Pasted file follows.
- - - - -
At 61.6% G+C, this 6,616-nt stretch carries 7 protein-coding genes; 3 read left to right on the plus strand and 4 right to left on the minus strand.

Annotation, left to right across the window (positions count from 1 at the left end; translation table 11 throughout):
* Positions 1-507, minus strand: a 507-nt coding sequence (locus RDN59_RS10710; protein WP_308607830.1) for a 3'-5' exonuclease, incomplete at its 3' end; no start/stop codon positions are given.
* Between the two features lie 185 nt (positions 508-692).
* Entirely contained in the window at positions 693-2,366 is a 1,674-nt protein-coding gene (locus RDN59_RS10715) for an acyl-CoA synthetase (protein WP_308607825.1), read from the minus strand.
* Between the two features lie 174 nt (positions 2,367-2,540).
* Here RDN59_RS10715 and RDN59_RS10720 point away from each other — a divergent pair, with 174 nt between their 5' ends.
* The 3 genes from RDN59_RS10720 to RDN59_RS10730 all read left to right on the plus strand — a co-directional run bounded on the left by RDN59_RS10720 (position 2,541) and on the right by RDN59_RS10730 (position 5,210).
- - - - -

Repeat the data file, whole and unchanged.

At 61.6% G+C, this 6,616-nt stretch carries 7 protein-coding genes; 3 read left to right on the plus strand and 4 right to left on the minus strand.

Annotation, left to right across the window (positions count from 1 at the left end; translation table 11 throughout):
* Positions 1-507, minus strand: a 507-nt coding sequence (locus RDN59_RS10710; protein WP_308607830.1) for a 3'-5' exonuclease, incomplete at its 3' end; no start/stop codon positions are given.
* Between the two features lie 185 nt (positions 508-692).
* Entirely contained in the window at positions 693-2,366 is a 1,674-nt protein-coding gene (locus RDN59_RS10715) for an acyl-CoA synthetase (protein WP_308607825.1), read from the minus strand.
* Between the two features lie 174 nt (positions 2,367-2,540).
* Here RDN59_RS10715 and RDN59_RS10720 point away from each other — a divergent pair, with 174 nt between their 5' ends.
* The 3 genes from RDN59_RS10720 to RDN59_RS10730 all read left to right on the plus strand — a co-directional run bounded on the left by RDN59_RS10720 (position 2,541) and on the right by RDN59_RS10730 (position 5,210).